The Hakkas are a dialect of people from South China. Many migrants work at the tin mines in the area. It is alleged that the British colonialists called the town “Mine Tin”. Locals soon corrupt the name into Mantin, as it is known today.
The village under siege is well covered by my long time friend, the artist and activist Victor Chin. A Hakka himself, Victor has covered much ground in bringing awareness to the plight of the 120 year old village in his campaigns.
It is a story of a village caught by development and greedy, grasping developers. Underneath, is a forgotten story about history, heritage and court battles to stop bulldozers. Since Victor has covered much ground, I will not repeat his good work. Do a search and the stories are on the web.
I am attracted to the urbex and derelict aspect from a photography viewpoint. Many of the residents in houses already sold or surrendered, have moved out and the wooden properties are left in ruins pending final demolition. It was almost surreal and heartbreaking to see skeletal remains of houses seemingly abandoned in a hurry. Yet one can sense that some clinging humans still lurk inside. Tragic but glad I stumbled upon it before all is lost.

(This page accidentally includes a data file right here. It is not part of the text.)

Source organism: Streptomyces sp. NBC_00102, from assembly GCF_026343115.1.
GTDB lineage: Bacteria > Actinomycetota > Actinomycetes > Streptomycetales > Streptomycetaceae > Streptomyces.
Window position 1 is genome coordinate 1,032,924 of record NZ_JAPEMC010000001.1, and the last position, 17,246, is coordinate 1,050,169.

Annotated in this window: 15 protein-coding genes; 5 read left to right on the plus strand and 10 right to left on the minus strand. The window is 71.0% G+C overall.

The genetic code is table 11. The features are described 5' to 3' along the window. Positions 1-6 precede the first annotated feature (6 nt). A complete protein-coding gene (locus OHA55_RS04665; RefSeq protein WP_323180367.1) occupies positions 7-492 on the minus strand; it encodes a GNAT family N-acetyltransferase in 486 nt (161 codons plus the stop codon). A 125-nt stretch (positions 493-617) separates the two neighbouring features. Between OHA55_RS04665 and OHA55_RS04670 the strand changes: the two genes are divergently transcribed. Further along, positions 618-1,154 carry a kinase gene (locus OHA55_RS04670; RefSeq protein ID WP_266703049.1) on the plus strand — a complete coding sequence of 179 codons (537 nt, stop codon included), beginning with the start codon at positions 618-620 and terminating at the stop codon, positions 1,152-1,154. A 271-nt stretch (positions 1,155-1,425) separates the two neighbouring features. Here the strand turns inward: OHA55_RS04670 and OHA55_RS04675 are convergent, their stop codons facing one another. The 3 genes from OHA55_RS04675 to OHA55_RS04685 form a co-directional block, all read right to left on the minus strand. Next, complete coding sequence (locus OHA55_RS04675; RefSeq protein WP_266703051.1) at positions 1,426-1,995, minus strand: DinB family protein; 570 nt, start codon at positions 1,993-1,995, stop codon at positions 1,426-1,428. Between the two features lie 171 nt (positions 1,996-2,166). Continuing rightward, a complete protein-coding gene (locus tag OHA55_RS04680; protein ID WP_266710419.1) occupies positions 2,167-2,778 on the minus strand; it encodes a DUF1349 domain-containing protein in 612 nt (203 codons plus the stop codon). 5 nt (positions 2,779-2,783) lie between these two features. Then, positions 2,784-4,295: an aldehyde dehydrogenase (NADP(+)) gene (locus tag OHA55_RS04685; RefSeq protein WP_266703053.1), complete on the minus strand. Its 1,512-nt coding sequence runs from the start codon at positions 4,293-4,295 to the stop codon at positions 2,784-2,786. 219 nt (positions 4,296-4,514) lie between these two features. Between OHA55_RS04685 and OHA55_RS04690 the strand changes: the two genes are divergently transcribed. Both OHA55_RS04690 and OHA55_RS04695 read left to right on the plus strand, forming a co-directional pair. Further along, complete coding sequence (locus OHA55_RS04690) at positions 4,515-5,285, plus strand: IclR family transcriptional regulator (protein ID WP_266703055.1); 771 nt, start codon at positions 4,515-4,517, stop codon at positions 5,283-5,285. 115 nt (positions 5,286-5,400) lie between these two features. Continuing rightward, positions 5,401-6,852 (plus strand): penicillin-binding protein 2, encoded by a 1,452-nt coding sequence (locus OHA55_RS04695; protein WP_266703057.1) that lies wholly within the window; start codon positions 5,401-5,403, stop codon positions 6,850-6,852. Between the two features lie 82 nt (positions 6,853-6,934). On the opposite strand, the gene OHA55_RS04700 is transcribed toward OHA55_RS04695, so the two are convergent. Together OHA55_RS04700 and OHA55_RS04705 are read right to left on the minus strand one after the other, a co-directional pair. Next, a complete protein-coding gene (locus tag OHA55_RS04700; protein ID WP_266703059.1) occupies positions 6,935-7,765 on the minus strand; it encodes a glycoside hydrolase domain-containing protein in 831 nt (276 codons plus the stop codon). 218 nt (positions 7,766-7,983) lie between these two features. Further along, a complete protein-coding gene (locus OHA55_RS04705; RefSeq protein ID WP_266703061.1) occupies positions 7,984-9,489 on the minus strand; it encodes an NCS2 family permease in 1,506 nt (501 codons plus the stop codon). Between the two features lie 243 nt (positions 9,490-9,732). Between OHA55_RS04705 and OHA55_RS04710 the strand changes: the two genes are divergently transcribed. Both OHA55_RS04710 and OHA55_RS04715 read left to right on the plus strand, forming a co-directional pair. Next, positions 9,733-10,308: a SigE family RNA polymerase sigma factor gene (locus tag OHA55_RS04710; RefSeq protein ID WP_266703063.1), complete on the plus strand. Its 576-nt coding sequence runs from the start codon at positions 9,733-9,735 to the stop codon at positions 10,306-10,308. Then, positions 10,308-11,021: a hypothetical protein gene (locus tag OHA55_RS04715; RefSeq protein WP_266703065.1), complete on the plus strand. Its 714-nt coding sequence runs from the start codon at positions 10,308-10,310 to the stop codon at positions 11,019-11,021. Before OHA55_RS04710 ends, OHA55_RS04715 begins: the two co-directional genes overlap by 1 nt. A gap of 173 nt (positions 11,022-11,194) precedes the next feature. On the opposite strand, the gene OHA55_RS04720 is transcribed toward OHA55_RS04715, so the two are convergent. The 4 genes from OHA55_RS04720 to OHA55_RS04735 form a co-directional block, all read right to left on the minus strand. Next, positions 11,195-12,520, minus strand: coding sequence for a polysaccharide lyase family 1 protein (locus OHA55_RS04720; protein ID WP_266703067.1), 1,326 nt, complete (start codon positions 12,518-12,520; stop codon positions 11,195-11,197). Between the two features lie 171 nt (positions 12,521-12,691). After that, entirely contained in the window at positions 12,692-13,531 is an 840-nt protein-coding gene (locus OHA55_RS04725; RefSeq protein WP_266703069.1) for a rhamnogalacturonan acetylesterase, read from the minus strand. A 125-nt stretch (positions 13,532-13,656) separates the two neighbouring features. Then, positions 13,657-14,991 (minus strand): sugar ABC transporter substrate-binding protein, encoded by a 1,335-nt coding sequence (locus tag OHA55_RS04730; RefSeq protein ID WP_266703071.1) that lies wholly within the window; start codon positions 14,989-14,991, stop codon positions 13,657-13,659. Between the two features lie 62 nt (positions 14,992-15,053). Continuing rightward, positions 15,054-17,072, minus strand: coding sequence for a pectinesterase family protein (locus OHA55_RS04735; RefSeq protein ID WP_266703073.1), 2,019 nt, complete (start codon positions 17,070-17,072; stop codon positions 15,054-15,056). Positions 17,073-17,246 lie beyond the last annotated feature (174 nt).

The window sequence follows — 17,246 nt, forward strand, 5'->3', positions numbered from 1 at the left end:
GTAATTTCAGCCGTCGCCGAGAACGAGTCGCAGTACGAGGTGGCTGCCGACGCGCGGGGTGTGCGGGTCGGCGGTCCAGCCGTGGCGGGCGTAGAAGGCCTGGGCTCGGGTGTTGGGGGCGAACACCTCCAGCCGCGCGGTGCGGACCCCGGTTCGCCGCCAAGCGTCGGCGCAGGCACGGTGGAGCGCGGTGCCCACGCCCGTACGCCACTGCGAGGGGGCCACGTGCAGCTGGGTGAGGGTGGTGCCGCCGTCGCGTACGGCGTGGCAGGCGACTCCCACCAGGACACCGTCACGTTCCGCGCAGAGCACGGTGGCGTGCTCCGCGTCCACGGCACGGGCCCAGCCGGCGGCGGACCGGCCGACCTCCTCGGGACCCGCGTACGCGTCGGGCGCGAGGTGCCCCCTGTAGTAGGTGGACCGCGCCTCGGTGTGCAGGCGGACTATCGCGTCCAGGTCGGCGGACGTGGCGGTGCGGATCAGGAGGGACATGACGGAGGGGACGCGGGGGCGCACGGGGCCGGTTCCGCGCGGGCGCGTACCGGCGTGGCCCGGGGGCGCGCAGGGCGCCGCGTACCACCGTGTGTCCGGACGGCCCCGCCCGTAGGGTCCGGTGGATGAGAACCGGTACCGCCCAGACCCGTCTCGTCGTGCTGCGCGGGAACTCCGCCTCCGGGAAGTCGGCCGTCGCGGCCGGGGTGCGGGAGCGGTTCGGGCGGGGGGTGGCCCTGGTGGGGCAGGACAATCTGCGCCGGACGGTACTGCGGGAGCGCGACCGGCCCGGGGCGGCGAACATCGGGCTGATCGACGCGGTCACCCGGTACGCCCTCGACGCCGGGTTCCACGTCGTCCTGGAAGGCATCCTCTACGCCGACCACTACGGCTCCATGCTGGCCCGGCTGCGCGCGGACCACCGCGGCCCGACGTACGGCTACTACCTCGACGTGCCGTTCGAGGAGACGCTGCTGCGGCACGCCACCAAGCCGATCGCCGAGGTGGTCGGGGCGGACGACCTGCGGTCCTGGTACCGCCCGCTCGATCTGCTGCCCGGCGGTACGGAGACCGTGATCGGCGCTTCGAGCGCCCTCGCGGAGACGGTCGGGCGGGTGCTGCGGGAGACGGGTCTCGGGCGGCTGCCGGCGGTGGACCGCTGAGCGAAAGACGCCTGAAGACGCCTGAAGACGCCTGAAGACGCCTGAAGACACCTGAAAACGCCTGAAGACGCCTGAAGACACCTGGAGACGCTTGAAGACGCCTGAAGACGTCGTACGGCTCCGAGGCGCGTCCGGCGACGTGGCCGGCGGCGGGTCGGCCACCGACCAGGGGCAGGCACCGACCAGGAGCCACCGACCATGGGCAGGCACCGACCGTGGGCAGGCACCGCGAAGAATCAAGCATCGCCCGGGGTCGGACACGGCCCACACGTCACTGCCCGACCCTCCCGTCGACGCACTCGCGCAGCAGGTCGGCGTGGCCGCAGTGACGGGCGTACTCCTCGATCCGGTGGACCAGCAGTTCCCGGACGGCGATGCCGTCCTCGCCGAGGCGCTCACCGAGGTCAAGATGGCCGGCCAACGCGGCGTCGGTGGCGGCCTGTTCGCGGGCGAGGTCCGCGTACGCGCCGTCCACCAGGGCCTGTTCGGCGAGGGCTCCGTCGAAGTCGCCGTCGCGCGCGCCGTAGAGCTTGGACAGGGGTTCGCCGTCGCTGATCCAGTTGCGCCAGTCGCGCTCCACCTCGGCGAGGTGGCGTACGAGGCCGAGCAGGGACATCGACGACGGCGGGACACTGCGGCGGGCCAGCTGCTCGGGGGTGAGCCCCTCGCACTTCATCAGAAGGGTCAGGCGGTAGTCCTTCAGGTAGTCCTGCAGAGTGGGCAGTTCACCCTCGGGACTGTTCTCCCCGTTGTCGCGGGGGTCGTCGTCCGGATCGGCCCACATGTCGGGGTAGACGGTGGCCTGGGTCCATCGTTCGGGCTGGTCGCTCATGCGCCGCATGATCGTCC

Asus Zenfone 3, ISO 50, f2 , 1/500 sec.
Where is Kampung Hakka Mantin? Map and directions at MyCen Maps: http://www.mycen.my/kampung-hakka-mantin/
#streetphototography #mantin #village #hakka #urbex #abandoned #dilapidated #documentary #kampunghakka #history #asus